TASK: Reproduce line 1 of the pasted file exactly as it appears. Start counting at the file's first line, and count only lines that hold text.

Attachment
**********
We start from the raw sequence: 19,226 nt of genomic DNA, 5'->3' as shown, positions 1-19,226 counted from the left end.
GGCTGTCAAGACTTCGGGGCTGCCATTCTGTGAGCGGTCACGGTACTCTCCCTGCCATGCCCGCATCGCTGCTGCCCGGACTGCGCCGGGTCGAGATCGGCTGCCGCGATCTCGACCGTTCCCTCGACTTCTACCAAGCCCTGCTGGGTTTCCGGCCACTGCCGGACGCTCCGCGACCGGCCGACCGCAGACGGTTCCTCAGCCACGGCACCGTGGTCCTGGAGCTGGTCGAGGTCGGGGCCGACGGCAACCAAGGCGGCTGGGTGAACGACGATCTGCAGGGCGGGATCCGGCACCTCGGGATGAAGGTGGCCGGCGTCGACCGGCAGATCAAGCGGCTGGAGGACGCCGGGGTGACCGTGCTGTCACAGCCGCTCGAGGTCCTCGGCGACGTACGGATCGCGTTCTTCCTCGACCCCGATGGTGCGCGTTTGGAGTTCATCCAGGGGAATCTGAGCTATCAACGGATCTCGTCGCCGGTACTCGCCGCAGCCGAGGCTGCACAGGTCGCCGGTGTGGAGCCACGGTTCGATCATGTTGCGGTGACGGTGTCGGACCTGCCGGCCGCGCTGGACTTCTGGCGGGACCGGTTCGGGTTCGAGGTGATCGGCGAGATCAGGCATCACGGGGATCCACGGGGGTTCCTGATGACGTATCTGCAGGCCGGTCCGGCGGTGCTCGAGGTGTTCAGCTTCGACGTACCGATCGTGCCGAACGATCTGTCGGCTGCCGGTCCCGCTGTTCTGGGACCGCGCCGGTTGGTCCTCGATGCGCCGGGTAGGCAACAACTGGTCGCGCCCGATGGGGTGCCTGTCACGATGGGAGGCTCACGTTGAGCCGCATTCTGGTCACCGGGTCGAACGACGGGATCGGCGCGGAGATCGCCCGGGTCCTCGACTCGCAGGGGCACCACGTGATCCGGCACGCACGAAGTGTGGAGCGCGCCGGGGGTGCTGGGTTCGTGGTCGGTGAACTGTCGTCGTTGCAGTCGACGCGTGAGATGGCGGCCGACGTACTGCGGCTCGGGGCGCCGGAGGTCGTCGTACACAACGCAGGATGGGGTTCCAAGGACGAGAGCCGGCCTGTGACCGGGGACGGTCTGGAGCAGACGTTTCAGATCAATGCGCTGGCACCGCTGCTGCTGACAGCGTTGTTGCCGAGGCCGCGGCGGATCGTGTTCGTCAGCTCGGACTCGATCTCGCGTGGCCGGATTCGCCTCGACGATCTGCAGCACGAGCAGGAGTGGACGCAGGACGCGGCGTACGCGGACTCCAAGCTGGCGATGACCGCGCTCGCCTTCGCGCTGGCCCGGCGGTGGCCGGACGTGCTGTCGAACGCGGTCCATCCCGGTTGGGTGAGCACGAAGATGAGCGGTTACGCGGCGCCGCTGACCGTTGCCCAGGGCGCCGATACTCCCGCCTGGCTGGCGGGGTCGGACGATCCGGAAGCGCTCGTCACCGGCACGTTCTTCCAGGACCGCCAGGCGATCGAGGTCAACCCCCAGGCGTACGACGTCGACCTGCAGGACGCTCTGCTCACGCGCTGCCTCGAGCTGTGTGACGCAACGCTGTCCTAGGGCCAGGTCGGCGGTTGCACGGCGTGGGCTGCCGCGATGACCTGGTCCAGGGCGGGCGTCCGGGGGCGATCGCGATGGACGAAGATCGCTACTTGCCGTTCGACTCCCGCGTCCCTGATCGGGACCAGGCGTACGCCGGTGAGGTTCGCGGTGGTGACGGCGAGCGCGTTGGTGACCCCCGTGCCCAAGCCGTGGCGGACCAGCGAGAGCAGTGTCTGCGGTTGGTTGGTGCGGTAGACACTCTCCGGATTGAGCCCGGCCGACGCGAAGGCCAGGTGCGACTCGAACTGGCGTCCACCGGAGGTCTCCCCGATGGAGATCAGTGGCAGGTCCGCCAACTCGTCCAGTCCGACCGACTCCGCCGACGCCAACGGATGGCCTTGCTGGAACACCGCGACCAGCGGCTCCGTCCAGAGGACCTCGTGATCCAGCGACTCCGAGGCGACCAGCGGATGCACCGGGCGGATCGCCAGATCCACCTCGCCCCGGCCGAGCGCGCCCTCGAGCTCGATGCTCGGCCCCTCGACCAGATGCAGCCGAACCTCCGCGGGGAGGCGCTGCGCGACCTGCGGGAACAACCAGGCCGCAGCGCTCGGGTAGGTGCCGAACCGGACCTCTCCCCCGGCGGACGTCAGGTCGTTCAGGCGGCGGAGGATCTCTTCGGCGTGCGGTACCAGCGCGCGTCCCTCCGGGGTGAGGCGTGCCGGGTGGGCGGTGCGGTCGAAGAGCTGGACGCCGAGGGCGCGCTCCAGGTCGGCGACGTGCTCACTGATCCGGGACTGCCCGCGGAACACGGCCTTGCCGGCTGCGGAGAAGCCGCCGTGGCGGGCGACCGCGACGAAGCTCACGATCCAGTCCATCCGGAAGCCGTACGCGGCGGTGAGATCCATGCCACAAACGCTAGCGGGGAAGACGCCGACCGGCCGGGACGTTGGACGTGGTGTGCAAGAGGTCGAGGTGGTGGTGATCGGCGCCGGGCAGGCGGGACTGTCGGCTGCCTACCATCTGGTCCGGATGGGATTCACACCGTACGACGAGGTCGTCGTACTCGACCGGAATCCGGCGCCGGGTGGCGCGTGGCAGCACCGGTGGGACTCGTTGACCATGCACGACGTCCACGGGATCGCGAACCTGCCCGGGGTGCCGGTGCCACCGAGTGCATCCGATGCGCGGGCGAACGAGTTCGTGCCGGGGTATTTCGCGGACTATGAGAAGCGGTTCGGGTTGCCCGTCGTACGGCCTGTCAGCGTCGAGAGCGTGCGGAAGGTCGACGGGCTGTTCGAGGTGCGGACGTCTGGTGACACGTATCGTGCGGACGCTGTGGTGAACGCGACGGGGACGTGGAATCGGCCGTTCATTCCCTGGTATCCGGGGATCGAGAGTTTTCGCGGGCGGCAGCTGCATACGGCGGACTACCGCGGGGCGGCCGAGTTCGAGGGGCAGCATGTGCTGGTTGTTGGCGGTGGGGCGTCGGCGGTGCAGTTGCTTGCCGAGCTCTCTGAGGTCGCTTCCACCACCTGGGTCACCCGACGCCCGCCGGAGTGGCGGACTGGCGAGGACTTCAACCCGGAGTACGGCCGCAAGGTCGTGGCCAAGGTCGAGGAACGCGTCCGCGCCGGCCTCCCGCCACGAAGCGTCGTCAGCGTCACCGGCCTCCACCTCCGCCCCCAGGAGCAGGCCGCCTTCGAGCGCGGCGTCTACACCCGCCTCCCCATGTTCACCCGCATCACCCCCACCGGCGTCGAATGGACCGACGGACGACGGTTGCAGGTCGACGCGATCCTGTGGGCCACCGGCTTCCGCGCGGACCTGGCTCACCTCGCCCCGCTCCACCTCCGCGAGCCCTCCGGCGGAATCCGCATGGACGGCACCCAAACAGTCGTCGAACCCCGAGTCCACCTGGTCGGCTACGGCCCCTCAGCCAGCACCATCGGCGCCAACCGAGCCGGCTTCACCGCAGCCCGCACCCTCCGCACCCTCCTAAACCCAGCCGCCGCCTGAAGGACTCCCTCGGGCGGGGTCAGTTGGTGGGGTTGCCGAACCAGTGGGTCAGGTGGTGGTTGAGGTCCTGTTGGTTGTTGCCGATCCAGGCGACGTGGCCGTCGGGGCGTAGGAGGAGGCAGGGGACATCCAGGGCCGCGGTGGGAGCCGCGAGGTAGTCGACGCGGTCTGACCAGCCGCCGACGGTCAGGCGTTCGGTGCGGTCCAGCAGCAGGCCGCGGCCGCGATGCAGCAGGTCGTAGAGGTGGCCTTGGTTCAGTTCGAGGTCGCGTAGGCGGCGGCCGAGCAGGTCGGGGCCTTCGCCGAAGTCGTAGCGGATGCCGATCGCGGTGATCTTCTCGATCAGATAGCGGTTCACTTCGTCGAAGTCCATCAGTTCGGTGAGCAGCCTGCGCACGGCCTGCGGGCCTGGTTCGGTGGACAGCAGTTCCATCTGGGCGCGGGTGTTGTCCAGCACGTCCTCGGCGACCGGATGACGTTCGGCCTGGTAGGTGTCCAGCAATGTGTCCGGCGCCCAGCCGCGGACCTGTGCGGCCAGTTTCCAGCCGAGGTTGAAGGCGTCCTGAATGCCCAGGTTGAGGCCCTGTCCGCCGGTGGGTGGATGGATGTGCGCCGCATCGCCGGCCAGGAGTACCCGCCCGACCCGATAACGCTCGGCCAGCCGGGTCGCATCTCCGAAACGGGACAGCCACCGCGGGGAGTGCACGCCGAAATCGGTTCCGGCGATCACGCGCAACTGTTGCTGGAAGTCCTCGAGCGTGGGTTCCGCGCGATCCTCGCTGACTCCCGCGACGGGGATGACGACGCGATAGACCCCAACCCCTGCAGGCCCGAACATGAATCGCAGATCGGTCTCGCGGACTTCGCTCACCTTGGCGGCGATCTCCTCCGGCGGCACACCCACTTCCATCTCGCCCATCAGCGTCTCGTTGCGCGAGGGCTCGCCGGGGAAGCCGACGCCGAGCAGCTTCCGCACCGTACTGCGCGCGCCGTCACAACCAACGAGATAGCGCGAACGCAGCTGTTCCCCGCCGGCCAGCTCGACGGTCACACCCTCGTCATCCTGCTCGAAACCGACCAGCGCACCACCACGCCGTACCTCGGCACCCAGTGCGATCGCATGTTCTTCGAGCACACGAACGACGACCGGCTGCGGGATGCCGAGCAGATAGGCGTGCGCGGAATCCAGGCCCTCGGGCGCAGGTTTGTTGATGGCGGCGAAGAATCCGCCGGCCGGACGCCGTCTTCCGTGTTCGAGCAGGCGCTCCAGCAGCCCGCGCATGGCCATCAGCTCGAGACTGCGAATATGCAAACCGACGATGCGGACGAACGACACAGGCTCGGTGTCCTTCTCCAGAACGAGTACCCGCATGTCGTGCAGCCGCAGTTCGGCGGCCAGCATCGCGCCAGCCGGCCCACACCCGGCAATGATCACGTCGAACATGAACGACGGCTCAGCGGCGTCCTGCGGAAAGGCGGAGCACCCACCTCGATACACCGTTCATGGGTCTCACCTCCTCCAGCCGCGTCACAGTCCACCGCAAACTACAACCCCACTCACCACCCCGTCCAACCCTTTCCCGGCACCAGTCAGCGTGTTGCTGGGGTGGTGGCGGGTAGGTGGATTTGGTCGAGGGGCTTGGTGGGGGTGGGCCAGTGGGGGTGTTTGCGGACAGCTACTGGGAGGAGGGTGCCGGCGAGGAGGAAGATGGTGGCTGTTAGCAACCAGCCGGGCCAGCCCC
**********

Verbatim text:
We start from the raw sequence: 19,226 nt of genomic DNA, 5'->3' as shown, positions 1-19,226 counted from the left end.